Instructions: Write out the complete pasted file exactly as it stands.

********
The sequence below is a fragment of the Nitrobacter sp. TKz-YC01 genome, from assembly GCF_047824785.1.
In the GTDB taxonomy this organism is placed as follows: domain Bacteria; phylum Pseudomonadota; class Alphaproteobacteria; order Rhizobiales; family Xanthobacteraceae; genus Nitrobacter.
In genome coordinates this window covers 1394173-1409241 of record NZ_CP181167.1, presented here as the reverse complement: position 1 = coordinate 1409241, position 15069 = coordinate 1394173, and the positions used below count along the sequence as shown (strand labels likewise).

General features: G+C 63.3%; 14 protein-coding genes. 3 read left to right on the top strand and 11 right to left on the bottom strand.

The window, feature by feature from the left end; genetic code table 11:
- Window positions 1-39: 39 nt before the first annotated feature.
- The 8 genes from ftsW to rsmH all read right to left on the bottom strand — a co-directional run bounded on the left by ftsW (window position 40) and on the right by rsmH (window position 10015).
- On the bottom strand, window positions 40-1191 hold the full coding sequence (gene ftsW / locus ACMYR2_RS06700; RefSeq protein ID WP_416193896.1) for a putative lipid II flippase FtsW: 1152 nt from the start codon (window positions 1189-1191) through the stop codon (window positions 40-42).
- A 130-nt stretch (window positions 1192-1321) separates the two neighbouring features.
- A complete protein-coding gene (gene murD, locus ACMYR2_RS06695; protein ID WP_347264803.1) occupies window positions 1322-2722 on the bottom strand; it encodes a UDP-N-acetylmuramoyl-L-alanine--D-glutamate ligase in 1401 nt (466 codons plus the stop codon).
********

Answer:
The sequence below is a fragment of the Nitrobacter sp. TKz-YC01 genome, from assembly GCF_047824785.1.
In the GTDB taxonomy this organism is placed as follows: domain Bacteria; phylum Pseudomonadota; class Alphaproteobacteria; order Rhizobiales; family Xanthobacteraceae; genus Nitrobacter.
In genome coordinates this window covers 1394173-1409241 of record NZ_CP181167.1, presented here as the reverse complement: position 1 = coordinate 1409241, position 15069 = coordinate 1394173, and the positions used below count along the sequence as shown (strand labels likewise).

General features: G+C 63.3%; 14 protein-coding genes. 3 read left to right on the top strand and 11 right to left on the bottom strand.

The window, feature by feature from the left end; genetic code table 11:
- Window positions 1-39: 39 nt before the first annotated feature.
- The 8 genes from ftsW to rsmH all read right to left on the bottom strand — a co-directional run bounded on the left by ftsW (window position 40) and on the right by rsmH (window position 10015).
- On the bottom strand, window positions 40-1191 hold the full coding sequence (gene ftsW / locus ACMYR2_RS06700; RefSeq protein ID WP_416193896.1) for a putative lipid II flippase FtsW: 1152 nt from the start codon (window positions 1189-1191) through the stop codon (window positions 40-42).
- A 130-nt stretch (window positions 1192-1321) separates the two neighbouring features.
- A complete protein-coding gene (gene murD, locus ACMYR2_RS06695; protein ID WP_347264803.1) occupies window positions 1322-2722 on the bottom strand; it encodes a UDP-N-acetylmuramoyl-L-alanine--D-glutamate ligase in 1401 nt (466 codons plus the stop codon).